I wasn't thrilled by the resurection of a clearly killed off character from the last book.It's too much like daytime Soap Opera plotlines.Somewhere during this series he'lll either have to kill off, or exile Oberon's remaining borthers and sisters because they are not in Zelazny's books.I'll keep reading to see what happens to them, and to learn the origins of Oberon's progeny, but I hope the next couple books are more enjoyable.

4-0 out of 5 stars A Good Read
John has held relatively true to Zelazny's Amber, while carving out his own twists and turns to the series.It is true that he has made some changes that hardcore fans dislike, however this was to be expected.The first 3 novels have kept the the feeling of "RETURNING" to the high adventure and mystery of the Amber Realm.In this fourth novel, I get the feeling that John is more comfortable in his new home.Relaxing a bit and flexing his muscles to see what the readers will and will not accept.I see an author who is only getting better with each new book. ... Read more

12. Last Exit to Babylon - Volume 4: The Collected Stories of Roger Zelazny
by Roger Zelazny
Hardcover: 576 Pages (2009-07-01)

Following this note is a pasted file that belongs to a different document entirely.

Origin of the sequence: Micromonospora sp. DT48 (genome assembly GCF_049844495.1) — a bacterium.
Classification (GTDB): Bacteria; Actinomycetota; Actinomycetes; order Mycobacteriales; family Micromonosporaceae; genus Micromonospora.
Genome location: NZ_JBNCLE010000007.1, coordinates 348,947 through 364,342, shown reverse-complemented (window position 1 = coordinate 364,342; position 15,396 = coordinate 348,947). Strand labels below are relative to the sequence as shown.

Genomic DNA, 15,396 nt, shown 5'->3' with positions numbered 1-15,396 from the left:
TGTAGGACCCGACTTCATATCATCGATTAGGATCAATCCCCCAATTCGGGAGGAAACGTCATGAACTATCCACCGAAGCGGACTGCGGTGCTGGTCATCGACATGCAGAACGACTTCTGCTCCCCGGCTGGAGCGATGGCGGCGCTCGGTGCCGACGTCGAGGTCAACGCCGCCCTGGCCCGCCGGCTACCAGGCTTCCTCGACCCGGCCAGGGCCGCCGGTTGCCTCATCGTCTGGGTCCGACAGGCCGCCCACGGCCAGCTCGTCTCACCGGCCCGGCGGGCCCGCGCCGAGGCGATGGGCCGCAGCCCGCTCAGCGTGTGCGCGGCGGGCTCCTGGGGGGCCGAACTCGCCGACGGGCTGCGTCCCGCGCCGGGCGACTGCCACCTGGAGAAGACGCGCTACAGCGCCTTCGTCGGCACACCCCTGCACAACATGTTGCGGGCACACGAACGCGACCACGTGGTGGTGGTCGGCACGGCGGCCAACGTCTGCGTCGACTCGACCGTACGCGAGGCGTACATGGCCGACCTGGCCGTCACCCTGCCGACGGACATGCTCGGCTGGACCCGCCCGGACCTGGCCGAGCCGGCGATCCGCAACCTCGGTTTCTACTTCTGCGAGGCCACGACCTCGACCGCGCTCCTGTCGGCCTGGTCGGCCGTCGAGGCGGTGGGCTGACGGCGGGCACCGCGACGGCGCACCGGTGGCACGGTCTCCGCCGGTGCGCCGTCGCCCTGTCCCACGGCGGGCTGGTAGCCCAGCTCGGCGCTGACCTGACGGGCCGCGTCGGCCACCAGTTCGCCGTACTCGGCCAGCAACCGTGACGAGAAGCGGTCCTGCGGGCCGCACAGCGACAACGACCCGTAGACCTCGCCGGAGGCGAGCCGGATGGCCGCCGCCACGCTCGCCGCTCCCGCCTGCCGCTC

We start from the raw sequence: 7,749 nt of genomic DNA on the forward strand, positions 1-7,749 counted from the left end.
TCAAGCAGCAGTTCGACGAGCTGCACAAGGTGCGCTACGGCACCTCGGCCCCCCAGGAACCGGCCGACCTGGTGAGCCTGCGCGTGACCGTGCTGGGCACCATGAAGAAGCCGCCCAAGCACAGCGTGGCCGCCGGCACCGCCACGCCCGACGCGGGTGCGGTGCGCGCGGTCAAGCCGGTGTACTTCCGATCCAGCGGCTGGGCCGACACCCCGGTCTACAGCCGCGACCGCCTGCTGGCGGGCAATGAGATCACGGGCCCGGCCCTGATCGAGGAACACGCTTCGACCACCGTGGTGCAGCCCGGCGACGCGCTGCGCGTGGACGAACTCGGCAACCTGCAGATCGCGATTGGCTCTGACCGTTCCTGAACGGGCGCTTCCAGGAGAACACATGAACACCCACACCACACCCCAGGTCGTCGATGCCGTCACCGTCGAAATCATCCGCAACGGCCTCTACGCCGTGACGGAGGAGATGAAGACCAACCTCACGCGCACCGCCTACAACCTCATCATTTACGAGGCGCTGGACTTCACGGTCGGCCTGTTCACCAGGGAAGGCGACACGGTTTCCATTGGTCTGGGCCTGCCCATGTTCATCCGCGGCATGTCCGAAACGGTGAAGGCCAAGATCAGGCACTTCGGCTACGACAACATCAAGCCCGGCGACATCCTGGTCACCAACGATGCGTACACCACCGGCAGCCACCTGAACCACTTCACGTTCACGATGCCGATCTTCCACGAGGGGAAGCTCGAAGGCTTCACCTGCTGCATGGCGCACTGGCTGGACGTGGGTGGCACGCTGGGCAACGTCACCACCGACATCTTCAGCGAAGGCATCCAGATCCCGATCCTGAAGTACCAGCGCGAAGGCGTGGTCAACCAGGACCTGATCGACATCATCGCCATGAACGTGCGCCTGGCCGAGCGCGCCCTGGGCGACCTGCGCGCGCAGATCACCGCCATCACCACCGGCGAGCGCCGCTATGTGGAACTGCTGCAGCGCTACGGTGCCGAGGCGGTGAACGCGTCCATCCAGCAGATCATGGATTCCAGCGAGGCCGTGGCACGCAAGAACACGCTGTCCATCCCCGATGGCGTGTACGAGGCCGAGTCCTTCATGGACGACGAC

list price: US$29.00 -- used & new: US$18.00
(price subject to change: see help)
Asin: 1886778795
Average Customer Review: 5.0 out of 5 stars
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The fourth in a six-volume series, Volume 4: Last Exit to Babylon contains Zelazny's short works from the late 1970s and early 1980s when Zelazny's popularity opened new markets for his work. He continued to produce highly-crafted stories, such as the popular "The Last Defender of Camelot," the Hugo-winning "Unicorn Variation," and the Hugo and Nebula-winning "Home is the Hangman." The stories in this series are enriched by editors' notes and Zelazny's own words, taken from his many essays, describing why he wrote the stories and what he thought about them in retrospect. ... Read more